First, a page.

Upper Gastrointestinal Series
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Upper Gastrointestinal Series

(Upper GI Series; Barium Swallow; Barium Meal)

En Español (Spanish Version)


This is a series of x-rays of the esophagus, stomach, and duodenum during and after drinking a barium solution . The duodenum is the first part of the small intestine. Together, the esophagus, stomach, and duodenum are called the upper gastrointestinal (GI) tract or upper digestive system.

Upper Digestive System

Upper GI stomach duodenum

© 2008 Nucleus Medical Art, Inc.

Parts of the Body Involved

  • Esophagus
  • Stomach
  • Duodenum

Reasons for Procedure

An upper GI series may be ordered if you have:

  • Diarrhea
  • Weight loss
  • Abdominal pain
  • Difficulty swallowing
  • Regurgitation
  • Rectal bleeding
  • Bloody stools or black, tarry stools
  • Bloody vomit or "coffee-ground" vomit

An upper GI series can help detect:

Risk Factors for Complications During the Procedure

  • Food in the stomach
  • Barium in the colon
  • Perforated or obstructed bowel

Due to the risks of radiation exposure, you should not have an upper GI series if you are pregnant.

What to Expect

Prior to Procedure

  • Review your medications with your doctor. There are some that you may need to stop taking before this procedure.
  • Do not eat, drink, or smoke for at least eight hours before the procedure.
  • You may be given a medication called glucagon . This will slow down the activity of the stomach and small intestine.
  • You may be asked to swallow baking soda crystals. These crystals will bubble and make gas in your stomach, allowing for more detailed x-rays.
  • If you are going to have a small bowel follow-through, you might take a laxative medication the day before your exam. This will clean out your small intestine.



Description of the Procedure

You will remove all jewelry and wear a hospital gown. You will drink barium. Barium is a thick, white, chalky, milkshake-like liquid. It coats the inside lining of the esophagus, stomach, and duodenum. As you drink the barium, the radiologist takes x-rays of the upper GI area, using a machine called a fluoroscope. Your doctor may want to look at your esophagus. So you may have pictures taken as you actually swallow the liquid or small bits of food that are covered with barium. You will change positions frequently to coat the entire surface of the GI tract with barium.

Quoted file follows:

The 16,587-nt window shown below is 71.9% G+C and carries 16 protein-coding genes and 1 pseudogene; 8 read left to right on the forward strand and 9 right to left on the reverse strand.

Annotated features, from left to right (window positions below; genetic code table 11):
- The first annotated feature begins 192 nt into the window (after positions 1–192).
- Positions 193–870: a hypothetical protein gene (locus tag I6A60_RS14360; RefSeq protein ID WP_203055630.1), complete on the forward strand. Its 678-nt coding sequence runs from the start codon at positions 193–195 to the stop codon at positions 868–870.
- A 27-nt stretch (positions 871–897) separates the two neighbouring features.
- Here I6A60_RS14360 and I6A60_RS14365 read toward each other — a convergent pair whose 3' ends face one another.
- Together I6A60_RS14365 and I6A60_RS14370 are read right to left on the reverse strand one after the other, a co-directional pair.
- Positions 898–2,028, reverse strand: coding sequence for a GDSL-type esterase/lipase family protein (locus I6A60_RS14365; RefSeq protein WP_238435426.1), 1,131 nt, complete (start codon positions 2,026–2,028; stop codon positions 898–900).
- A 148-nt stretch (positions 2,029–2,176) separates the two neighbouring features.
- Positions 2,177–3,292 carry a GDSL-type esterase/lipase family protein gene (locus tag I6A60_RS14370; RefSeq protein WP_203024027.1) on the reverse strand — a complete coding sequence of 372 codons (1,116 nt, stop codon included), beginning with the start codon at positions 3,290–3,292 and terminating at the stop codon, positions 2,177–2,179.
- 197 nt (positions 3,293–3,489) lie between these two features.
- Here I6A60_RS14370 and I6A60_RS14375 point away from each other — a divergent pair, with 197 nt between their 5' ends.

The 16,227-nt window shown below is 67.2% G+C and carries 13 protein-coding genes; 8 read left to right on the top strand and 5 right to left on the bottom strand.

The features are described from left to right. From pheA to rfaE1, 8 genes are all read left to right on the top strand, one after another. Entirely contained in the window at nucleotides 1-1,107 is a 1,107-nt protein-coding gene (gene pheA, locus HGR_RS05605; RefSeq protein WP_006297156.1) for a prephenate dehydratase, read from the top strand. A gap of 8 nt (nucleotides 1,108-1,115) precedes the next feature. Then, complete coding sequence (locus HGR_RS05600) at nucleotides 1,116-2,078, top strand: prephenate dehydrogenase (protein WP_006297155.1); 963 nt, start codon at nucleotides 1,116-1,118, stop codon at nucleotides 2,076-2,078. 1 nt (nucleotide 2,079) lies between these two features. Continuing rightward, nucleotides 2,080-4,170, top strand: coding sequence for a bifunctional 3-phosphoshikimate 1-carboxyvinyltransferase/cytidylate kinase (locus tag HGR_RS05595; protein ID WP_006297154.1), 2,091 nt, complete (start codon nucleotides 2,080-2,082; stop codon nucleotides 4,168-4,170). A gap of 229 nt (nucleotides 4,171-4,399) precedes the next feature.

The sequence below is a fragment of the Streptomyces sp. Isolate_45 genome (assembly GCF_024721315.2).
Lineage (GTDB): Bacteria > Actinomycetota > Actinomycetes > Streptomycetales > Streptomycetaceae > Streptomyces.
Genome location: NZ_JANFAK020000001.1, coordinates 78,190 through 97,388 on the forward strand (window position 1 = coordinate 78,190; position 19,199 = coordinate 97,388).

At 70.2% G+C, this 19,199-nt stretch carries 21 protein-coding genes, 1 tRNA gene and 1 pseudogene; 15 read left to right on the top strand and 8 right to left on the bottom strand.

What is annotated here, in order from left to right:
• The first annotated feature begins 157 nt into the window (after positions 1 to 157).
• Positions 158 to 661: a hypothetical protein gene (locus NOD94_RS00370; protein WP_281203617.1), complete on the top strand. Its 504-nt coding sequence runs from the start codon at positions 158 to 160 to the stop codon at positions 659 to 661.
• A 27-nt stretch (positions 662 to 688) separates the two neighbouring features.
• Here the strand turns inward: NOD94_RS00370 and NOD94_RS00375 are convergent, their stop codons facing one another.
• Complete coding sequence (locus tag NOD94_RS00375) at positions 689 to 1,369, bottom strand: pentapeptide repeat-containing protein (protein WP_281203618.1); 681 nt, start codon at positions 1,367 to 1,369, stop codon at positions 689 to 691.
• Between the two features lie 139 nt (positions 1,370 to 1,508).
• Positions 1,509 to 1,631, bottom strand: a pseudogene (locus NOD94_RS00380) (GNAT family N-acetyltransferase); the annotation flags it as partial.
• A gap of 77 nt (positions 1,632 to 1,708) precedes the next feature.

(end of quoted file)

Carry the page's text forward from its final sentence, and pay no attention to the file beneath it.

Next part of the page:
If your doctor wants to look at more of your small intestine, a small bowel follow-through may be done. For this exam, x-ray pictures are taken every 15-30 minutes while the barium travels through the intestine.

After Procedure

You may eat and drink as usual.

How Long Will It Take?

An upper GI series can take between 30 minutes and two hours. A small bowel follow-through can take 1-4 hours.

Will It Hurt?


Possible Complications

  • Constipation for a few days after the procedure
  • White stool
  • Bowel obstruction, rare
  • Barium in your lungs, which can lead to pneumonia

Average Hospital Stay


Postoperative Care

Drink lots of fluids to remove the barium from your system.


A normal upper GI series will show an unobstructed, functioning, healthy digestive tract. Examples of abnormalities that may show up on an upper GI series include:

  • Obstructions
  • Ulcers of the esophagus, stomach, or small intestine
  • Irregularities in the swallowing mechanism
Your doctor will make treatment recommendations based on the findings.

Call Your Doctor If Any of the Following Occurs

After you leave the hospital, call your doctor if any of the following occurs:

  • Abdominal pain or bloating
  • Constipation doesn't resolve within a few days
  • Signs of infection, including fever and chills


American Gastroenterological Association

National Digestive Diseases Information Clearinghouse, National Institutes of Health


Canadian Association of Gastroenterology (CAG)

Radiology for Patients


Upper GI series. National Digestive Diseases Clearinghouse, National Institutes of Health website. Available at: http://digestive.niddk.nih.gov/ddiseases/pubs/uppergi/ . Published November 2004. Accessed July 19, 2008

Last reviewed November 2007 by Daus Mahnke, MD

Please be aware that this information is provided to supplement the care provided by your physician. It is neither intended nor implied to be a substitute for professional medical advice. CALL YOUR HEALTHCARE PROVIDER IMMEDIATELY IF YOU THINK YOU MAY HAVE A MEDICAL EMERGENCY. Always seek the advice of your physician or other qualified health provider prior to starting any new treatment or with any questions you may have regarding a medical condition.

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